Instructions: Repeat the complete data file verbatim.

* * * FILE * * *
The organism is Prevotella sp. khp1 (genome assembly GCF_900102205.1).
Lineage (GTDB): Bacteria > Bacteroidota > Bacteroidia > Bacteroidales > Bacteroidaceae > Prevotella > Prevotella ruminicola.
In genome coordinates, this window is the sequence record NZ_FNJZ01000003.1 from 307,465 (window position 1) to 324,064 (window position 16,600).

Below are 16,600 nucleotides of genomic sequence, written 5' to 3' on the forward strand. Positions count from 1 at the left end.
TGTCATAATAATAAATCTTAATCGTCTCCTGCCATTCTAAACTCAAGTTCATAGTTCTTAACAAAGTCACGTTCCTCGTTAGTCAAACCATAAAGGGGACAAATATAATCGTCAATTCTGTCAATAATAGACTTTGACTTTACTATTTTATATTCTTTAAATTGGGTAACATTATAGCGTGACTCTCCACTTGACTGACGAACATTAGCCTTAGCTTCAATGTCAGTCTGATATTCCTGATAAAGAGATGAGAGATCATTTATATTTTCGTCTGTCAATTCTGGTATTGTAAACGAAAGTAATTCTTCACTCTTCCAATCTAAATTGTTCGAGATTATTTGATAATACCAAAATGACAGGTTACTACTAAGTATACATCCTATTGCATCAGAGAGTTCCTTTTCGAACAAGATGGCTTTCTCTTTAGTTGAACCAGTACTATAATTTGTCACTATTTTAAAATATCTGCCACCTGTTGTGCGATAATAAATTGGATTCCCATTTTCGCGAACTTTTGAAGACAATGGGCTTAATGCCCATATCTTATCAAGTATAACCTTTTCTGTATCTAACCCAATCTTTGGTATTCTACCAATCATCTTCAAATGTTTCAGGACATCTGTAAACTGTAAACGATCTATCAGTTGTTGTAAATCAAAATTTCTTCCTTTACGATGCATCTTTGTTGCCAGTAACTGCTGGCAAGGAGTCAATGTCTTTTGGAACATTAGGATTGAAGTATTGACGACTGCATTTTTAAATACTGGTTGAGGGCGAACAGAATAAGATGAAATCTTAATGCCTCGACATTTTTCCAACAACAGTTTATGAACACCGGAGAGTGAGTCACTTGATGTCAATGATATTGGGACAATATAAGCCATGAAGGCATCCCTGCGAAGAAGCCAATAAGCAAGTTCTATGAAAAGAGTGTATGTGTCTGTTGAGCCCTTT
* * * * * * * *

The organism is Prevotella sp. khp1 (genome assembly GCF_900102205.1).
Lineage (GTDB): Bacteria > Bacteroidota > Bacteroidia > Bacteroidales > Bacteroidaceae > Prevotella > Prevotella ruminicola.
In genome coordinates, this window is the sequence record NZ_FNJZ01000003.1 from 307,465 (window position 1) to 324,064 (window position 16,600).

Below are 16,600 nucleotides of genomic sequence, written 5' to 3' on the forward strand. Positions count from 1 at the left end.
TGTCATAATAATAAATCTTAATCGTCTCCTGCCATTCTAAACTCAAGTTCATAGTTCTTAACAAAGTCACGTTCCTCGTTAGTCAAACCATAAAGGGGACAAATATAATCGTCAATTCTGTCAATAATAGACTTTGACTTTACTATTTTATATTCTTTAAATTGGGTAACATTATAGCGTGACTCTCCACTTGACTGACGAACATTAGCCTTAGCTTCAATGTCAGTCTGATATTCCTGATAAAGAGATGAGAGATCATTTATATTTTCGTCTGTCAATTCTGGTATTGTAAACGAAAGTAATTCTTCACTCTTCCAATCTAAATTGTTCGAGATTATTTGATAATACCAAAATGACAGGTTACTACTAAGTATACATCCTATTGCATCAGAGAGTTCCTTTTCGAACAAGATGGCTTTCTCTTTAGTTGAACCAGTACTATAATTTGTCACTATTTTAAAATATCTGCCACCTGTTGTGCGATAATAAATTGGATTCCCATTTTCGCGAACTTTTGAAGACAATGGGCTTAATGCCCATATCTTATCAAGTATAACCTTTTCTGTATCTAACCCAATCTTTGGTATTCTACCAATCATCTTCAAATGTTTCAGGACATCTGTAAACTGTAAACGATCTATCAGTTGTTGTAAATCAAAATTTCTTCCTTTACGATGCATCTTTGTTGCCAGTAACTGCTGGCAAGGAGTCAATGTCTTTTGGAACATTAGGATTGAAGTATTGACGACTGCATTTTTAAATACTGGTTGAGGGCGAACAGAATAAGATGAAATCTTAATGCCTCGACATTTTTCCAACAACAGTTTATGAACACCGGAGAGTGAGTCACTTGATGTCAATGATATTGGGACAATATAAGCCATGAAGGCATCCCTGCGAAGAAGCCAATAAGCAAGTTCTATGAAAAGAGTGTATGTGTCTGTTGAGCCCTTT